PhotoAmerica has all sorts of “national” days. To go along with all our traditional days, consumers are fed topical days in the hope that celebrating may equate to added business or goodwill, such as with the UPS-driven National Returns Day. This month alone, there’s National Underwear Day, National Thrift Shop Day, and National S’mores Day. In addition to those days, every August also sees the celebration of National Cheap Flight Day -- this year happening on Friday, August 23.

The angle is pretty simple: August 23 is generally considered the day that airlines lower ticket prices to compensate for the typical lull between the end of the summer travel rush and the beginning of holiday travel. 

"Coming off the expensive summer travel season, this four-week period is often overlooked as more consumers are focused on returning to their normal work and school schedules. It's really the perfect time to get a jump on holiday travel plans as prices will begin to climb by late September," said Sam S. Jain, Founder and CEO of Fareportal, the parent company of CheapOair and a participant in Cheap Flight Day, in a news release.

There’s always a “but”...

However, some claim that what Cheap Flight Day cheerleaders are pitching is “just not accurate” and that landing a good price on a flight can happen any day of the year, not just August 23.

“Cheap flights can pop up anytime,” said Scott Keyes of Scott’s Cheap Flights. “They’re unpredictable. When Flight Experts at Scott’s Cheap Flights found some of the best deals so far in 2019 -- $98 roundtrip to Hawaii on March 4, $280 roundtrip to China on June 27, $228 roundtrip to Barcelona on July 10 -- there was no advance notice. Nothing from 2018’s deals could have told us that March 4, June 27, and July 10 would be great days for cheap flights this year.”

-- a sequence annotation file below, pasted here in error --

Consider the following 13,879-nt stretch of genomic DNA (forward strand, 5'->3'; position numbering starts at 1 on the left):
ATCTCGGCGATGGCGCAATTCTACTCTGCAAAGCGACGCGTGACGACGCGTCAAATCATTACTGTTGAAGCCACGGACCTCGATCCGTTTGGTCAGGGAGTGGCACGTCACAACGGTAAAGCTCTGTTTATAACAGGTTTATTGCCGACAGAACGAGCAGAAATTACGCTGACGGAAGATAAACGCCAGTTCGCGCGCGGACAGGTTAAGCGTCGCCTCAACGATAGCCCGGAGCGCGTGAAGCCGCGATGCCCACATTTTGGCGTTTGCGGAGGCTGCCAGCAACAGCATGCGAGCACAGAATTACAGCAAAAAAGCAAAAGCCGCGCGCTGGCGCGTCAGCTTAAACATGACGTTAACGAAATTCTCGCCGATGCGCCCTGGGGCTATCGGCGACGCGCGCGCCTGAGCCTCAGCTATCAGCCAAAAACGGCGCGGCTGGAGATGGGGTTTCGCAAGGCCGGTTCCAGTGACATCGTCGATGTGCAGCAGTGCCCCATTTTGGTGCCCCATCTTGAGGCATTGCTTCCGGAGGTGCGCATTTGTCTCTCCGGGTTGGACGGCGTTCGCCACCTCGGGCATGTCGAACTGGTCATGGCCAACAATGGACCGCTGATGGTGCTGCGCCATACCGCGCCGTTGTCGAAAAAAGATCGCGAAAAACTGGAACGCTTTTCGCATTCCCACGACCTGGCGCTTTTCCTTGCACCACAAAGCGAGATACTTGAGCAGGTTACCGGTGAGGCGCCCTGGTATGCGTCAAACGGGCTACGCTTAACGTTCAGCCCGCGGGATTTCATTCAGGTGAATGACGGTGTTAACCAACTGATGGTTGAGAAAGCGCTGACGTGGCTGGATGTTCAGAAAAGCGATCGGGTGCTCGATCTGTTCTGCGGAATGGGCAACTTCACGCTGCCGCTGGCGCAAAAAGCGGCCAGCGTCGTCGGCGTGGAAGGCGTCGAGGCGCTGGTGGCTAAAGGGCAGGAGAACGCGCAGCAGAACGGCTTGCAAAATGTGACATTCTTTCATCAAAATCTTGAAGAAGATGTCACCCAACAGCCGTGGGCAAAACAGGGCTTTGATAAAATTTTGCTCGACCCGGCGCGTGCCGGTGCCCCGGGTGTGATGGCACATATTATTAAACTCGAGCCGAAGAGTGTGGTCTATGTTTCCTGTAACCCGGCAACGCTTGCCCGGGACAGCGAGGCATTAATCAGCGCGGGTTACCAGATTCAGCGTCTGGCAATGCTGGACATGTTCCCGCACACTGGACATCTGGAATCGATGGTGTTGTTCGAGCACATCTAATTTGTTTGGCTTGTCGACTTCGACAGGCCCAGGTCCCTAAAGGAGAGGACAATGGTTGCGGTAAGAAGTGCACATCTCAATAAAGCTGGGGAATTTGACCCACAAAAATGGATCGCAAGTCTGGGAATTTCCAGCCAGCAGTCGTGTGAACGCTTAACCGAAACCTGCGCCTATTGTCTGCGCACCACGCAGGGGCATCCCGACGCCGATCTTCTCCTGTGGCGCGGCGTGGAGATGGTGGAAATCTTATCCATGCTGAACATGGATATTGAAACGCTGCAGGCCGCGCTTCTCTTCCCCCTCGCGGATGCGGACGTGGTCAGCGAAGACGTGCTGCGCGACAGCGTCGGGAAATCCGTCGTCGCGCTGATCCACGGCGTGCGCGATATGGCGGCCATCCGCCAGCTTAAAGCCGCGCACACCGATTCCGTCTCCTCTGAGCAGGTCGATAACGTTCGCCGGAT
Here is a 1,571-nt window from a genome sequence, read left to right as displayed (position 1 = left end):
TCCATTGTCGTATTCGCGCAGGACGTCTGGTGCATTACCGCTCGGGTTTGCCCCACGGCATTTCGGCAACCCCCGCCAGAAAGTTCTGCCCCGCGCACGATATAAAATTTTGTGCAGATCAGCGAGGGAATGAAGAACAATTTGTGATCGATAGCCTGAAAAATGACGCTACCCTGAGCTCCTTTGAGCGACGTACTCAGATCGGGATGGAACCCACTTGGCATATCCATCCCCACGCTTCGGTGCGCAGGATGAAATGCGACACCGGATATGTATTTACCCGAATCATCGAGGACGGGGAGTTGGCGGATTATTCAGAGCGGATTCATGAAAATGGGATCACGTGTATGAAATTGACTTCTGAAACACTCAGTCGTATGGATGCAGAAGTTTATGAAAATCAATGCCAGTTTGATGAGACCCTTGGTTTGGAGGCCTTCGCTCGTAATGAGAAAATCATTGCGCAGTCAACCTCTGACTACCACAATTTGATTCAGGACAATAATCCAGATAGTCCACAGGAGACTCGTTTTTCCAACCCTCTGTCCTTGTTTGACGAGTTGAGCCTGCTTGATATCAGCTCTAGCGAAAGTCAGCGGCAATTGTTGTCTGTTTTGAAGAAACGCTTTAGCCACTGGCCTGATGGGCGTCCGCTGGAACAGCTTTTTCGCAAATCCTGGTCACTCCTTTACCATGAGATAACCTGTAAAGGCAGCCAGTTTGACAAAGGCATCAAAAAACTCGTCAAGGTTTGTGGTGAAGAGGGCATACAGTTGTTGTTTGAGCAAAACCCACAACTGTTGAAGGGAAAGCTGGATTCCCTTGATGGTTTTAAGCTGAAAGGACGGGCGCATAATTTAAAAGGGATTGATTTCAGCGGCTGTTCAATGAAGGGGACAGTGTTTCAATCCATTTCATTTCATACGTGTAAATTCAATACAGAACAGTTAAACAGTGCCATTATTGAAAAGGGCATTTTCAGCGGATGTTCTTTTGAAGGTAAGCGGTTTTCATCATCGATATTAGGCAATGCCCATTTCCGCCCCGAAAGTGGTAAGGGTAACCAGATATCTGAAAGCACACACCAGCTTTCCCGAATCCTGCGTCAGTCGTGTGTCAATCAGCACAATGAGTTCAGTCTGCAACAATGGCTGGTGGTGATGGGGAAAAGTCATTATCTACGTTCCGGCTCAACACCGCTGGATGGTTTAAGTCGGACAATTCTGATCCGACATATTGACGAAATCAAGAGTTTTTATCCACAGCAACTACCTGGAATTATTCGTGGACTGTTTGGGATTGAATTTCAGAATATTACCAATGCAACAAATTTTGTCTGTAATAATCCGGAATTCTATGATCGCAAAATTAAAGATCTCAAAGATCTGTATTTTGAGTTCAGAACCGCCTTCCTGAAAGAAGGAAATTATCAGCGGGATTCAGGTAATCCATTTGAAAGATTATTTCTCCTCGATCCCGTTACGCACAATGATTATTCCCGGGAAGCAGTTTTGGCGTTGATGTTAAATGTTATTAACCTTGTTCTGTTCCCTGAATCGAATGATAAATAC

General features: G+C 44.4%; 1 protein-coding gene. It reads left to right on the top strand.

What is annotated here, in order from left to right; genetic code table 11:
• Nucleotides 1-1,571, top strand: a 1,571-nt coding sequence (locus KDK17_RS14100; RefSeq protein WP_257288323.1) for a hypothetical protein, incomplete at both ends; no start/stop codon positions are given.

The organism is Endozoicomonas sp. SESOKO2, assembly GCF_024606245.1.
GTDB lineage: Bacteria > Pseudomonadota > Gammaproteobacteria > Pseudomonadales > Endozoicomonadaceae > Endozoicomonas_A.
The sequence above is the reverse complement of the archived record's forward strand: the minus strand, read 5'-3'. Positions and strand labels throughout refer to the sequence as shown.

Keyes points to round-trip deals that break rank with Cheap Flight Days, such as Los Angeles to Bali in business class for $670 (normally $4,500), which happened a week prior to Cheap Flight Day 2018. There was also a flight from Chicago to Quito for $183 (normally $850) that happened on March 31, 2019, and a Newark to Paris trip for $268 (normally $900) that his research team found and sent to subscribers on July 25, 2019.

Keyes isn’t the only skeptic. Forbes reported that Clem Bason, CEO of goSeek.com also had doubts about the specialness of August 23rd. 

“I’m personally skeptical that there’s a specific day that offers these savings opportunities,” Bason said. “I’ve seen no data to support that you’re better off buying your tickets right on Cheap Flight Day versus the day before or after,” he said.

And the verdict?

So, who should the consumer believe? From where ConsumerAffairs sits, finding a great deal on a flight is a crapshoot. If you search Google for “cheap flights,” you’re left staring at 241,000,000 results to sift through. By the time you think you’ve found yourself the deal of the century, it may have only been allotted to two seats, and those seats were already snatched up by the time you were ready to book the flight.

Whether it’s August 23 or March 23, there doesn’t seem to be one single day of the year where the skies open and the consumer is flooded with deals from the airline gods. Finding cheap flights takes work -- and mostly months before you want to go somewhere. 

Many sites allow consumers a way to track prices and receive an email alert when a price takes a down-turn. Keyes says it’s important to keep in mind that. 

“We’re living in the Golden Age of Cheap Flights, and in the cheap flights world, the better the fare, the shorter it tends to last,” he noted.


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